The Health Sciences Authority (HSA) is speeding up its evaluation of the world's first dengue vaccine as the number of cases here soars.
It plans to issue its decision on whether the vaccine is approved for use here in around six months, rather than the nine months this process would normally take.
"Given the public health concerns associated with dengue, and recognising that this is the first dengue vaccine in Singapore, HSA is committed to expediting the evaluation," a spokesman said.
The authority will be looking at data obtained from animal studies and 24 clinical trials. It will also look at how the vaccine was manufactured to ensure it is of good quality. In addition, HSA will consult a team of infectious disease experts to complement its internal review processes.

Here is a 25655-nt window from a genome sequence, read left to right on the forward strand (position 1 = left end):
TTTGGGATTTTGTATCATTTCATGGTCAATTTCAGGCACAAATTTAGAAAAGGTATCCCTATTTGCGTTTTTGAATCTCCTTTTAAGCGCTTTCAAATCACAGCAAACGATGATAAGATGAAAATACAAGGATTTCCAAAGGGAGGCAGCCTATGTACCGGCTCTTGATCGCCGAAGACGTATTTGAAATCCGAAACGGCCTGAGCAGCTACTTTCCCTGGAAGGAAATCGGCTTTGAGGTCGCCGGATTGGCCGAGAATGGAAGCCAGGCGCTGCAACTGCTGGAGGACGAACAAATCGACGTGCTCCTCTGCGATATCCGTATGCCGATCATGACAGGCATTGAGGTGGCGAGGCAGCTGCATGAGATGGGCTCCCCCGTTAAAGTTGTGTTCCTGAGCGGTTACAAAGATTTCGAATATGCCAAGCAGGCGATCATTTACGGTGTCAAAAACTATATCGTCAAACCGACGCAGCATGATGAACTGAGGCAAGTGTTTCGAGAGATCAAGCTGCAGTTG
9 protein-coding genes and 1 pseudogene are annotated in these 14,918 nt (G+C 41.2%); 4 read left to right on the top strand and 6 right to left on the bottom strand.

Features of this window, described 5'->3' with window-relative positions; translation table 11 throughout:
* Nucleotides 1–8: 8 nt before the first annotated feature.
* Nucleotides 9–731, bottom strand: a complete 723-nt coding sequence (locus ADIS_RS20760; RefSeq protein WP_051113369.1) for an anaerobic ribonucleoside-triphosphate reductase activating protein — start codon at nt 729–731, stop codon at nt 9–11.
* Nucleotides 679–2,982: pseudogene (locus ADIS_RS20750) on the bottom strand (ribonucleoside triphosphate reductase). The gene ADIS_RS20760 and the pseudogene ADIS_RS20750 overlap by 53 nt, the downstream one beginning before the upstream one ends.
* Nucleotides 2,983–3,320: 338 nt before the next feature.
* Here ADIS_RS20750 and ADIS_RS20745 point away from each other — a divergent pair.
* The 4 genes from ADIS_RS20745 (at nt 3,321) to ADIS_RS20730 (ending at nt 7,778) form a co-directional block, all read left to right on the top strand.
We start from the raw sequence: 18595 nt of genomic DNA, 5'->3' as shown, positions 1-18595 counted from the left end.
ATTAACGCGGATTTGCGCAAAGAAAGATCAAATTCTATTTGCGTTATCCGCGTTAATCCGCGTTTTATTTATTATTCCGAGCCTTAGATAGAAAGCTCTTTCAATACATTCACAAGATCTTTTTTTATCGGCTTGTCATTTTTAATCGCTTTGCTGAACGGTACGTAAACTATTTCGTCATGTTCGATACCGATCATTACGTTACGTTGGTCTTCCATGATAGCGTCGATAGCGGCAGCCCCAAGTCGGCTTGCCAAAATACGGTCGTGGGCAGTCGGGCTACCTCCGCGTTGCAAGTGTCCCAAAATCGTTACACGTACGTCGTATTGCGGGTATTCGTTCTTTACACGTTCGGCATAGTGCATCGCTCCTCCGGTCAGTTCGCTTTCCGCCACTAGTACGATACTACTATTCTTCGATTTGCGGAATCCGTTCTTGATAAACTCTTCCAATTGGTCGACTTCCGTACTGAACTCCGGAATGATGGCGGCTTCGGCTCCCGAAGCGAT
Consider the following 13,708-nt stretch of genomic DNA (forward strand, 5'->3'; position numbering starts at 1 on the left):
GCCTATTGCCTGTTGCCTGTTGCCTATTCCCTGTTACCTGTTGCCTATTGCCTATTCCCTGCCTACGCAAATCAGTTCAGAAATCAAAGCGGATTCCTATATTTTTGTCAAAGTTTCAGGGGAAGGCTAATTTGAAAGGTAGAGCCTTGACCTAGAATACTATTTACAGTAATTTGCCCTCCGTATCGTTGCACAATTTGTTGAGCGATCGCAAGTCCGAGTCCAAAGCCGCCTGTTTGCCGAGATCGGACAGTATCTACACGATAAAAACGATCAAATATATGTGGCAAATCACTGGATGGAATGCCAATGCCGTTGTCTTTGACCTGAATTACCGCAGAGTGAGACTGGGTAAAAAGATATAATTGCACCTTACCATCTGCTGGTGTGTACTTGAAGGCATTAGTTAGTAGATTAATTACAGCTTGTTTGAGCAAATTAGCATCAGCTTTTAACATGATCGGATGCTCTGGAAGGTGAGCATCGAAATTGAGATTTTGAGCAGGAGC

"Approval will be granted only after determining that the potential benefits outweigh the likely risks for the use of the vaccine," the spokesman said.
The new vaccine, produced by pharmaceutical firm Sanofi-Pasteur, is currently approved for use in four countries. However, the authorities here have previously said this vaccine is "not good enough" for Singapore as it offers best protection against two strains of the virus that are less common here.
There have been more than 6,600 dengue cases this year, with some experts warning that the total annual figure could hit a record high of more than 30,000.
In February, the National Environment Agency announced it was stepping up anti-dengue efforts. They included training more than 5,000 additional grassroots volunteers to educate residents on preventing mosquito breeding, and deploying another 20,000 mosquito traps by June.
The agency also announced that all home owners will face fines of $200 if they are found to have mosquitoes breeding at home. Previously, only those whose homes were in active dengue clusters were penalised.